Trading was halted on Wall Street on Wednesday afternoon, after the S&P 500 fell by 7 percent, triggering a market-wide circuit breaker, the fourth in two weeks.
All three major indices have suffered a grim week, with stocks spiraling downward despite a series of sweeping measures intended to address the growing economic damage from the coronavirus pandemic.
The Dow Jones Industrial Average was down by 1,600 points after trading was paused, settling at 19,576. The blue-chip index has now lost all of its gains since President Donald Trump took office on January 20, 2017.
The losses come after the White House announced on Tuesday that it is seeking a $1 trillion fiscal stimulus package that would help small businesses and certain industry sectors, and put cash directly in the hands of Americans.
The Federal Reserve also stepped in again on Tuesday, introducing a new measure that would keep credit flowing to businesses and households.
While that sweeping action temporarily boosted market morale, it was not enough to stop a sell-off. Restaurants and bars are shuttering their doors, small businesses are flailing, and even major corporations such as Marriott are furloughing thousands of employees.
A huge drop in oil prices has also fueled extreme market volatility, with crude oil now at a 17-year low. The widening economic slump and travel restrictions have weighed on demand, exacerbating the situation after a price war between two key producing countries, Saudi Arabia and Russia, pushed prices down to historic lows.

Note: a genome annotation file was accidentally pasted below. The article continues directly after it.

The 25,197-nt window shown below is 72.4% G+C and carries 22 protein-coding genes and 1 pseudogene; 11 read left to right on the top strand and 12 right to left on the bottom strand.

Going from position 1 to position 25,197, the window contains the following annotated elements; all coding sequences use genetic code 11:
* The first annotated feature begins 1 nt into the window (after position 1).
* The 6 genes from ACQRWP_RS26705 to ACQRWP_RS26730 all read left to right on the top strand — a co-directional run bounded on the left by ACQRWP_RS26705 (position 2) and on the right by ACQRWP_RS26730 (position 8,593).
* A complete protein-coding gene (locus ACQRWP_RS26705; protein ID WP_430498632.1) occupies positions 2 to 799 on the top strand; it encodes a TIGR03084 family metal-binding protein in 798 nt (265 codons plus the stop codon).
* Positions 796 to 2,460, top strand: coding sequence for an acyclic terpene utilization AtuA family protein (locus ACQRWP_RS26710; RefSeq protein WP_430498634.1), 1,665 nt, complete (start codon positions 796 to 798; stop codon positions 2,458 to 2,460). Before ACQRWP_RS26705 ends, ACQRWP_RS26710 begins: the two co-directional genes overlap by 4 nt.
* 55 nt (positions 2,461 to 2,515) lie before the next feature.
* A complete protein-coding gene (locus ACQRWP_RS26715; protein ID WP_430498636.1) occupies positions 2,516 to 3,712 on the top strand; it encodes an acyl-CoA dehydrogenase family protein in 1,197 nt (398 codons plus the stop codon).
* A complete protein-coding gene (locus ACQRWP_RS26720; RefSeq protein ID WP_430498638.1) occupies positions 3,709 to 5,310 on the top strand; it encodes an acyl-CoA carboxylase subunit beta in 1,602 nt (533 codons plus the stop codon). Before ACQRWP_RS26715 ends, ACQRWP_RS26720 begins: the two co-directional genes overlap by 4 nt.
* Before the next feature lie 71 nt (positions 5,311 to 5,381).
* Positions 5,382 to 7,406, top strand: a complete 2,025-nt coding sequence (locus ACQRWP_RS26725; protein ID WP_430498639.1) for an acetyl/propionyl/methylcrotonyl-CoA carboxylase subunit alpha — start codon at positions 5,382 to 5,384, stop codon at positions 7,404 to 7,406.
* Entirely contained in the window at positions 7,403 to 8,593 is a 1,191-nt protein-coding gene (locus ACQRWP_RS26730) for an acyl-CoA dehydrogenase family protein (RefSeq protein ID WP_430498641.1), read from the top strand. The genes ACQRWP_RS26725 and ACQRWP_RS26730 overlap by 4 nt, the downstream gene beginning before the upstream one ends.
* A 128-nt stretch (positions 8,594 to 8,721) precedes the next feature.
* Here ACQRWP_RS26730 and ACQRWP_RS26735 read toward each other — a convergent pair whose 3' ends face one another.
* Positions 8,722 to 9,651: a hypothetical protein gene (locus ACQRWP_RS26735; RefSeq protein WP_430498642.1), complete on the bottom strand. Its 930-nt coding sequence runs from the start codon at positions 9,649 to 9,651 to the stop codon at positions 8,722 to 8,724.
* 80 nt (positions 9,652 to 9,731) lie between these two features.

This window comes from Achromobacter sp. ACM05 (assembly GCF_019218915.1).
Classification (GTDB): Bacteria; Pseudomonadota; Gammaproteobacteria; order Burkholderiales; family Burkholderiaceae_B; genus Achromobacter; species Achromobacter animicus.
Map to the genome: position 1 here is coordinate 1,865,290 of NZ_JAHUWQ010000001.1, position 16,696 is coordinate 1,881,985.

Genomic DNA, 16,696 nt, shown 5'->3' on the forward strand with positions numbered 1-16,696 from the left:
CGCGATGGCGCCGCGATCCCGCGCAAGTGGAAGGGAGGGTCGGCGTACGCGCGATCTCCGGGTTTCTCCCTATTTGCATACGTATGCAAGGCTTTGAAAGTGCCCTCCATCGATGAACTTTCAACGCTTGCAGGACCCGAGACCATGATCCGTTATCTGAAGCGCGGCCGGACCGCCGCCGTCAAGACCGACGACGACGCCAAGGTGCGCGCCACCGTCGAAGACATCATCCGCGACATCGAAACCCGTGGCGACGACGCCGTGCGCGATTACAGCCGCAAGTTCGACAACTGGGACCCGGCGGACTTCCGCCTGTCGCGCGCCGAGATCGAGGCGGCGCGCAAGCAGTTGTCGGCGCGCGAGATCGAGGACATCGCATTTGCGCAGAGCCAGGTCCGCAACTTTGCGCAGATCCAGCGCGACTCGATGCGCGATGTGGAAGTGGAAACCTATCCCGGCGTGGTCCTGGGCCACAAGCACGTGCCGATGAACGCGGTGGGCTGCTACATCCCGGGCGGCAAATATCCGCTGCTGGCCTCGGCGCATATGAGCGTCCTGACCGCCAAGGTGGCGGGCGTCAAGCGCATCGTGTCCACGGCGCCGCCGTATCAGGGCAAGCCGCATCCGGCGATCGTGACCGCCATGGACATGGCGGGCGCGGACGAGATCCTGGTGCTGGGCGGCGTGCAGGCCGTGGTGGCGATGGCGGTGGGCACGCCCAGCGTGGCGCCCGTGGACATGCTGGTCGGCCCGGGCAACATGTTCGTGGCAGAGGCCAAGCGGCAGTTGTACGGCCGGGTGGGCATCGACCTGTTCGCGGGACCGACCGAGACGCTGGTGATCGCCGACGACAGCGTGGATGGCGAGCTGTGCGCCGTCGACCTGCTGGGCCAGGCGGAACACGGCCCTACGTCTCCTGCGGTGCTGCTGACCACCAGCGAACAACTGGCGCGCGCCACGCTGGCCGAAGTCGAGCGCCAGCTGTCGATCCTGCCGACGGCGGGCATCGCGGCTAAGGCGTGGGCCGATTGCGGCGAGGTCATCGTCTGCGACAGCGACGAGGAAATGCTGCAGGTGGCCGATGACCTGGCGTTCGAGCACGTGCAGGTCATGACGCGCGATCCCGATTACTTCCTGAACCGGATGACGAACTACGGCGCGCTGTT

“When you decimate the restaurant industry, the travel industry, the hotel industry, the airline industry .. the cruise line industry, obviously you’re going to take a huge divot out of economic activity,” DoubleLine Capital CEO Jeffrey Gundlach told CNBC, adding that it was "ludicrous" to think the U.S. would not enter a recession.
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The rollercoaster ride on Wall Street is now driving investors out of the market, leading to reduced trading volume.
As for the market itself, Treasury Secretary Steven Mnuchin said Tuesday at a news briefing, "We believe in keeping the markets open. Americans should have access to their money…everyone wants to keep it open, we may get to the point where we shorten the hours if that’s something we need to do."
The New York Stock Exchange closed for a week, after 9/11, its longest shutdown since 1933. NYSE President Stacey Cunningham said earlier this week that the exchange has several measures to continue operation during a crisis, including electronic trading.
"Investor anxiety is being reflected by the market. But we will get through this," Cunningham told CNBC. "We wouldn't be reducing anxiety by taking a pause in the market. We have the ability to react remotely."